PERFORMING ARTS

Saturday, June 18, 2005

Modest Mouse

When Modest Mouse began recording a decade ago, the Washington-state trio was aligned with Olympia's lanky folk-punk rather than Seattle's muscle-bound grunge. While some lankiness was still evident Thursday night at Constitution Hall, Modest Mouse has significantly bulked up. The band's current touring version is basically a quintet, but there were as many as eight musicians onstage at times, appending percussion, keyboards, trumpet and bowed bass to the two-drummer, two-guitar lineup.

Singer-guitarist Isaac Brock joked that he now fronts "a miniature arena-rock band," yet there was nothing miniature about such tunes as "Bury Me With It," which came as close to Black Sabbath as anything Pearl Jam's ever done. Even when some of the guitars were acoustic -- or when Brock switched to banjo, indulging his new taste for Appalachian gloom -- the playing was often bludgeoning. The band's breakthrough hit, "Float On," had a sturdy enough refrain to rise above the clamor. But a lot of the band's arrangements were just too big for the modest songs.

The recently reconstituted Camper Van Beethoven, which opened, offered a similar blend of rusticity and heavy rock, with the added twist of violinist Jonathan Segal's Eastern European airs. The group played its best-known song, "Take the Skinheads Bowling," but more telling was a version of the Clash's "White Riot" that sounded like the Grateful Dead.

-- Mark Jenkins

Trio!

The question at Thursday's performance at Wolf Trap's Filene Center was, what's it going to be? The three musicians making up the summer-long touring ensemble Trio! -- Bela Fleck, Stanley Clarke and Jean-Luc Ponty -- are masters of their instruments but in decidedly different genres.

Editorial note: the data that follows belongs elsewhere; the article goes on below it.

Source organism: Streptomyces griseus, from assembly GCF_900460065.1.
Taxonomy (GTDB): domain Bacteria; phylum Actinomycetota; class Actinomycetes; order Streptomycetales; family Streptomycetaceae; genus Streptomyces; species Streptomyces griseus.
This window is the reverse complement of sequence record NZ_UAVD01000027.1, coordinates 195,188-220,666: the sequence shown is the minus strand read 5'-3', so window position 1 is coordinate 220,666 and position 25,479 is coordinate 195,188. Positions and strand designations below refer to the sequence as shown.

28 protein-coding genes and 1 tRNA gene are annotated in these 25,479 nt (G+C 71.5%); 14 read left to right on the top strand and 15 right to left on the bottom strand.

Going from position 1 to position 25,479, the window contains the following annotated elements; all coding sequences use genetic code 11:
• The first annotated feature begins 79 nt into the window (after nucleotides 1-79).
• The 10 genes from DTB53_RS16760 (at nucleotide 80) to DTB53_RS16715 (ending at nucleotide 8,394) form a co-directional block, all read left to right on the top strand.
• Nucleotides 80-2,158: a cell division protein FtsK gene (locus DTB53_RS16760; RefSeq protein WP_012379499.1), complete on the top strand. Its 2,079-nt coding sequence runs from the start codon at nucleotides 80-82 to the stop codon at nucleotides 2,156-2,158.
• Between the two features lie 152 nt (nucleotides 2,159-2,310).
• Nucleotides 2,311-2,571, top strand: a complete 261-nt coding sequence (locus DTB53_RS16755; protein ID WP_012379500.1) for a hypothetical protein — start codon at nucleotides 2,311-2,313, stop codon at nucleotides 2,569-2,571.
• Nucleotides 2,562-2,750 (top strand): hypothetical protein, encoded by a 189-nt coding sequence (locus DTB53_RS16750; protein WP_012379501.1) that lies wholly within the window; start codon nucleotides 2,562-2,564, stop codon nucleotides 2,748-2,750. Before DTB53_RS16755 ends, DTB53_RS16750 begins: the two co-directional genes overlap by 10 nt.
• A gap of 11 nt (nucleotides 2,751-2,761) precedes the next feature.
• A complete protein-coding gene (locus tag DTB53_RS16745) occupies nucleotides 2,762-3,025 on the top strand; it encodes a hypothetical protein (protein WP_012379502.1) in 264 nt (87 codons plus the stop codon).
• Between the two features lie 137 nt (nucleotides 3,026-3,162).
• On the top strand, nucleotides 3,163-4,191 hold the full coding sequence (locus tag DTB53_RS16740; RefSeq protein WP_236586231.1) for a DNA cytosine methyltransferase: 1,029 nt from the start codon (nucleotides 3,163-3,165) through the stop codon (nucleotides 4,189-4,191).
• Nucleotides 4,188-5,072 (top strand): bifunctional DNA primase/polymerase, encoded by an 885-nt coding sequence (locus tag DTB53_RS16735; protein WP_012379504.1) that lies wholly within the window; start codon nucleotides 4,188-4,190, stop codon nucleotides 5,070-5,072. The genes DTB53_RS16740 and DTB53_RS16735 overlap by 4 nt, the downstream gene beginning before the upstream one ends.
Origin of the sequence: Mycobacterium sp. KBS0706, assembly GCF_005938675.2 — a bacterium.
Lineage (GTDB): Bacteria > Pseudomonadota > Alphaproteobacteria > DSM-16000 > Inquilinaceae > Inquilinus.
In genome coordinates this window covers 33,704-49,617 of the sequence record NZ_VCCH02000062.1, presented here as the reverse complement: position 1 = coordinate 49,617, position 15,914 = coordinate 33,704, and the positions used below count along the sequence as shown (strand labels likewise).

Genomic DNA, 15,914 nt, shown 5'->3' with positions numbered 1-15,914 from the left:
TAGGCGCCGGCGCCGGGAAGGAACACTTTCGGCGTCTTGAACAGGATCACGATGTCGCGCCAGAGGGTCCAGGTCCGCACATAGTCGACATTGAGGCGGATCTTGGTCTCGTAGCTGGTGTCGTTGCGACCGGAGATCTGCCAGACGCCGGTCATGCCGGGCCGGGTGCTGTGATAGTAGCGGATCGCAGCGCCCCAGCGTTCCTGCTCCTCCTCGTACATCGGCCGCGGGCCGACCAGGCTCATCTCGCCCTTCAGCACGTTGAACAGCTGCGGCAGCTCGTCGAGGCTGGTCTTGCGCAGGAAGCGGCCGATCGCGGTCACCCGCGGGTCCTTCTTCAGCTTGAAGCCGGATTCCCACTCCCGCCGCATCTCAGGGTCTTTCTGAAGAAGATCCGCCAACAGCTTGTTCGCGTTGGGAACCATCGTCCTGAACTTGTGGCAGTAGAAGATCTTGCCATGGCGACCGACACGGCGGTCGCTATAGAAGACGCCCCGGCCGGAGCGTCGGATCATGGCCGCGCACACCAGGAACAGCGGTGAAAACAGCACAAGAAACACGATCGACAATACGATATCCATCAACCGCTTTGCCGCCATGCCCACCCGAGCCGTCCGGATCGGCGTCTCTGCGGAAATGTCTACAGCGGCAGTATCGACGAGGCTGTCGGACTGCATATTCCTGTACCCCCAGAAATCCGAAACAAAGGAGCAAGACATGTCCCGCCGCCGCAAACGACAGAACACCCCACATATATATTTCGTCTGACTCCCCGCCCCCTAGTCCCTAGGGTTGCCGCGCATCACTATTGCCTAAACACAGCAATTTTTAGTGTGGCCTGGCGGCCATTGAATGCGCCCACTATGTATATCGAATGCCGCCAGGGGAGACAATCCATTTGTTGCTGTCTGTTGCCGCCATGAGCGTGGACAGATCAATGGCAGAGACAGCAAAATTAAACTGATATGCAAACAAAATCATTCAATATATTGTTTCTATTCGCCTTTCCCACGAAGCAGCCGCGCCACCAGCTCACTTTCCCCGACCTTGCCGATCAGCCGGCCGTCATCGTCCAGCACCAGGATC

So was the show going to be fiery bluegrass from Fleck's five-string banjo? Jazz fusion from double-bassist Clarke? Rock-and-roll riffs from Ponty's fiddle?

As it happened, it was an impressive set of progressive jazz, with elegantly extended jams that drew from each musician's strengths. Clarke, seated at the center, held each piece together with the nimble playing he's known for. His gravity allowed Fleck and Ponty to chase melodies up and down their fret boards, exploring nuances and expanding the range of the pieces in thick layers of sonic overlap.

Ponty's tone found the border where fiddle begets violin on "South" and "Funky Ponty," an original composition named by Fleck and Clarke (Ponty's choice was "Legend of the Unicorn," but he was voted down, he said). Fleck wrote "Storm Warning" for the trio, and the piece conjured images of thunder and lightning in shifty time signatures.

Clarke's original offering was "Song to John," a tribute to John Coltrane that was appropriately somber as it was musically vibrant. There were several transcendent passages that were spellbinding in their passion and jaw-droppingly captivating in their performance. The same applies to the concert at large.


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